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Bob Jones - Personal Communication

Recorded interview, 21 May 2011
by Louise Suhr
Notes by Lowell Skoog

Louise Suhr interviewed Bob Jones on 21 May 2011, the day of the annual Mountaineers 50-year-member luncheon. I lent Louise a digital recorder for the interview. The interview recording is in seven digital files. Louise returned the files to me with copies of hand-written notes by Bob about his 1947 Ptarmigan Traverse. Bob also provided a copy of an October 4, 2010 article from the Bellevue Fire Department Bugle. (These papers have been filed under "Bob Jones.") Below, I have included notes only from the digital files that were of interest to this project. My main interest is the early history of the Ptarmigan Traverse.

In File 2, Bob mentioned that he never signed summit registers during his climbs in the Cascades. So, his climbing generally went unrecorded. In File 7, he said that he parted ways with the Mountaineers but continued to get their bulletins to find out where their groups were going so he could choose other destinations.

File 5 (22:06) and File 6 (2:02:16)

These are the files in which the interviewer asked Bob specific questions about the Ptarmigan Traverse and his early mountaineering background. In File 6, this conversation starts around the 42:30 point. File 5 was apparently recorded at the Mountaineers luncheon and has a lot of background noise. File 6 was apparently recorded at Bob's home later and the sound is clearer. In the notes below, I've merged information from both interview segments, Bob's hand-written notes, and the 2010 Bellevue Fire Department article.

Bob Jones was born in 1920 in Ashford, Washington. His father was a ranger at Rainier National Park. Bob's father taught him about mountaineering and led him to the summit of Mt Rainier when Bob was seven years old. Bob never had any formal mountaineering training. In 1948, Bob was among the original founders of the Mountain Rescue Council.

Bob was in the U.S. Army Airborne in World War II. He participated in Operation Market Garden and the Battle of the Bulge. He was a highly decorated soldier by the end of the war.

In early August 1947, Bob and two friends, Tommy Vint (Thomas R. Vint) and Chuck Ward (John Charles Ward) completed an early repeat of the Ptarmigan Traverse in the North Cascades. Bob served with Tommy Vint throughout his time in the army. Vint was later killed in the Korean War. Chuck Ward participated in Bob's 1948 climb of the West Buttress of Mt McKinley in Alaska. According to the Bellevue Fire Department article, Bob's climbing team parachuted to a saddle on Mt McKinley. They reached the summit but Ward succumbed to altitude illness and died while they were trying to get him to a lower elevation. He was buried on the mountain.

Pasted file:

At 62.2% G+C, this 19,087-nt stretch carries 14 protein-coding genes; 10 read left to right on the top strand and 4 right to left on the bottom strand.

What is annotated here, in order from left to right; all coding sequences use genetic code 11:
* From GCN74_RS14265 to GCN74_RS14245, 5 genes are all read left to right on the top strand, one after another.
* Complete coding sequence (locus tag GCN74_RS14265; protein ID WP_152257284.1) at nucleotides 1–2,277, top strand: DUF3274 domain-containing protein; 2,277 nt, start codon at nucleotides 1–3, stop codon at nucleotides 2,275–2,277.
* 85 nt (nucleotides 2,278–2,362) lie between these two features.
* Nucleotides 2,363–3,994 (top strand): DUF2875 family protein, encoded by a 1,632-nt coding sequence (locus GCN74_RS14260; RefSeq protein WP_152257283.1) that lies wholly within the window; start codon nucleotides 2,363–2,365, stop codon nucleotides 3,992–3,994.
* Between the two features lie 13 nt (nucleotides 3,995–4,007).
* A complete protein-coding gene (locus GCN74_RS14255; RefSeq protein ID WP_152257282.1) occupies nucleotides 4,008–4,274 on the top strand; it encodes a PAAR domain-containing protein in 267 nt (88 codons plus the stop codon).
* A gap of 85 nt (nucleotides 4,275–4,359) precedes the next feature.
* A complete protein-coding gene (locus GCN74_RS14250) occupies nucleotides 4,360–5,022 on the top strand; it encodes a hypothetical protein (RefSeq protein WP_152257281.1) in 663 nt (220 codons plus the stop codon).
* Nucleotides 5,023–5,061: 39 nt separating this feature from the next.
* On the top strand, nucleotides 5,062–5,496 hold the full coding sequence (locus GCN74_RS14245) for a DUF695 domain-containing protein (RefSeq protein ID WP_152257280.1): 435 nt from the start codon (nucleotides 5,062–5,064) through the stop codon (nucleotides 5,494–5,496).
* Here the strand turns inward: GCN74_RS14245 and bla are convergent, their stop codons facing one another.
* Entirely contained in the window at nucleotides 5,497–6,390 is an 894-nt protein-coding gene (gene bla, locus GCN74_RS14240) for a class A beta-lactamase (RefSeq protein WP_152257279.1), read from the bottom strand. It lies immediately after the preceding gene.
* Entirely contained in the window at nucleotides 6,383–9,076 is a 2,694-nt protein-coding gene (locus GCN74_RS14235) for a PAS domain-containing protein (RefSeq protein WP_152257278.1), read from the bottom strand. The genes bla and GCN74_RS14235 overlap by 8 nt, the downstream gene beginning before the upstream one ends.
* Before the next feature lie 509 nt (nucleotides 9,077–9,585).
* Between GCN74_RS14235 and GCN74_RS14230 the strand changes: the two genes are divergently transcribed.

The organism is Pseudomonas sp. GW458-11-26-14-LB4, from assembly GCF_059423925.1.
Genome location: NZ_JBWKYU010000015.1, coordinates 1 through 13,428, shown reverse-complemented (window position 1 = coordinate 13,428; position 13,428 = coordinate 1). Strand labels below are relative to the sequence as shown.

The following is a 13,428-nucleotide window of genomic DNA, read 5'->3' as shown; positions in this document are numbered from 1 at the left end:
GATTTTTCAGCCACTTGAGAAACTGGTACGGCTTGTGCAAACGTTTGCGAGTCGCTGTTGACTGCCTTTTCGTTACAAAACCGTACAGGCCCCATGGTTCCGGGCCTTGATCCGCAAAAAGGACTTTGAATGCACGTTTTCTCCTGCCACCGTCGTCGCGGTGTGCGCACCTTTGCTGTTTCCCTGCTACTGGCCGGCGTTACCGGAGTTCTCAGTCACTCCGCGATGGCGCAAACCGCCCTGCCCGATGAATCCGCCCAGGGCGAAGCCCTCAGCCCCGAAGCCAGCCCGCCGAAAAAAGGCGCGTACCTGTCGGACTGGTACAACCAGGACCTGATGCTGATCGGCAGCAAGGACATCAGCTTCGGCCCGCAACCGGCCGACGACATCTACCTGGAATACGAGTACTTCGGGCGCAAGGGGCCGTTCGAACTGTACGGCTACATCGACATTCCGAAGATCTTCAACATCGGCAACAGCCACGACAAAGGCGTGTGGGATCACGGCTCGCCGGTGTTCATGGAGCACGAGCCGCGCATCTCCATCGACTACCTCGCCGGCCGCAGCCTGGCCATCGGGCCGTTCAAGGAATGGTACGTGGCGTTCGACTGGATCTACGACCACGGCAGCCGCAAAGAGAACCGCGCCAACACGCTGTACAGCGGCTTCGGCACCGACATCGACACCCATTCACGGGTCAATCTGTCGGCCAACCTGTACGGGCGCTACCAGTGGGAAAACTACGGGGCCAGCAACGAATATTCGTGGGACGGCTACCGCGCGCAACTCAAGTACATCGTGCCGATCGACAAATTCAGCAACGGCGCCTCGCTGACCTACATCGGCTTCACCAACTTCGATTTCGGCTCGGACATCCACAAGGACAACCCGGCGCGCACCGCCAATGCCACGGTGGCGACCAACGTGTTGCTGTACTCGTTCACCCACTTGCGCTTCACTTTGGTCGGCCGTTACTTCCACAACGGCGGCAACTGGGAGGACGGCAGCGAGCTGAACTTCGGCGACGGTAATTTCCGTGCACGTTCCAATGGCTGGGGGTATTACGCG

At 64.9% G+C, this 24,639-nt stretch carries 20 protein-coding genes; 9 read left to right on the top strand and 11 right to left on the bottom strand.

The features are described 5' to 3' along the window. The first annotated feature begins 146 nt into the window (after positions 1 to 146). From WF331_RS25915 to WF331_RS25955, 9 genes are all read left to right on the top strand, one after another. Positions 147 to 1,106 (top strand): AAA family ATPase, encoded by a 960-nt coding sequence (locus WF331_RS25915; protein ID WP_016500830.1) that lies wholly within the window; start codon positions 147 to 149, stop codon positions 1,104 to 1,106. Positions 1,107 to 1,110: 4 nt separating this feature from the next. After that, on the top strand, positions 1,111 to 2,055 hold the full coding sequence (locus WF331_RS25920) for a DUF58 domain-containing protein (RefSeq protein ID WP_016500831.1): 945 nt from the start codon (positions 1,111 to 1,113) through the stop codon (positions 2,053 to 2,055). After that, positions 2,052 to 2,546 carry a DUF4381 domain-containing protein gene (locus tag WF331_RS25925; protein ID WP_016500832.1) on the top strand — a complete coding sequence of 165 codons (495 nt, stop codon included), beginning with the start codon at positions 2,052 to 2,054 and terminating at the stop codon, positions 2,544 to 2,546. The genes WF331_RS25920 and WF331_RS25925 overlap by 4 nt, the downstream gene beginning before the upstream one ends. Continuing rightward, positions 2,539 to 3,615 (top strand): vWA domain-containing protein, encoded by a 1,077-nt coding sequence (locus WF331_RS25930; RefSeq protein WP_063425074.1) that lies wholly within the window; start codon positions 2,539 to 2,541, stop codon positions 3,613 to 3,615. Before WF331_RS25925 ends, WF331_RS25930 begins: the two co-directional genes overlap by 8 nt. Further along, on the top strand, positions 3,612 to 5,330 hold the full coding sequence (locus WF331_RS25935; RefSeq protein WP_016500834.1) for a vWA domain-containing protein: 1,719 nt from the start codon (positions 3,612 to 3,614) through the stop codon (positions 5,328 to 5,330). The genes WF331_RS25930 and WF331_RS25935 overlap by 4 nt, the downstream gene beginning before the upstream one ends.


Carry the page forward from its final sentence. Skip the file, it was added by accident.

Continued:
Bob didn't remember exactly how they came up with the Ptarmigan Traverse plan. They had heard of the route, but Bob didn't recall whether it was from a written account by the original 1938 party or by word of mouth. Bob recalled that two other climbers started the traverse a few days after his party, but he didn't know whether they completed the trip.

Bob's party had no written information about the traverse, just Forest Service maps. He said a lot of the route finding was done "seat of the pants." They didn't want to leave a car at the end of the traverse because they were worried that it might not start, so they got dropped off and completed the traverse via Holden and Lake Chelan. That way they could call home and have somebody come pick them up. Bob and Tommy Vint figured that if they could survive four years in World War II together, what could happen?

Here is a chronology of Bob's 1947 Ptarmigan Traverse, from his written notes:

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Last Updated: Mon Jul 4 08:19:20 PDT 2011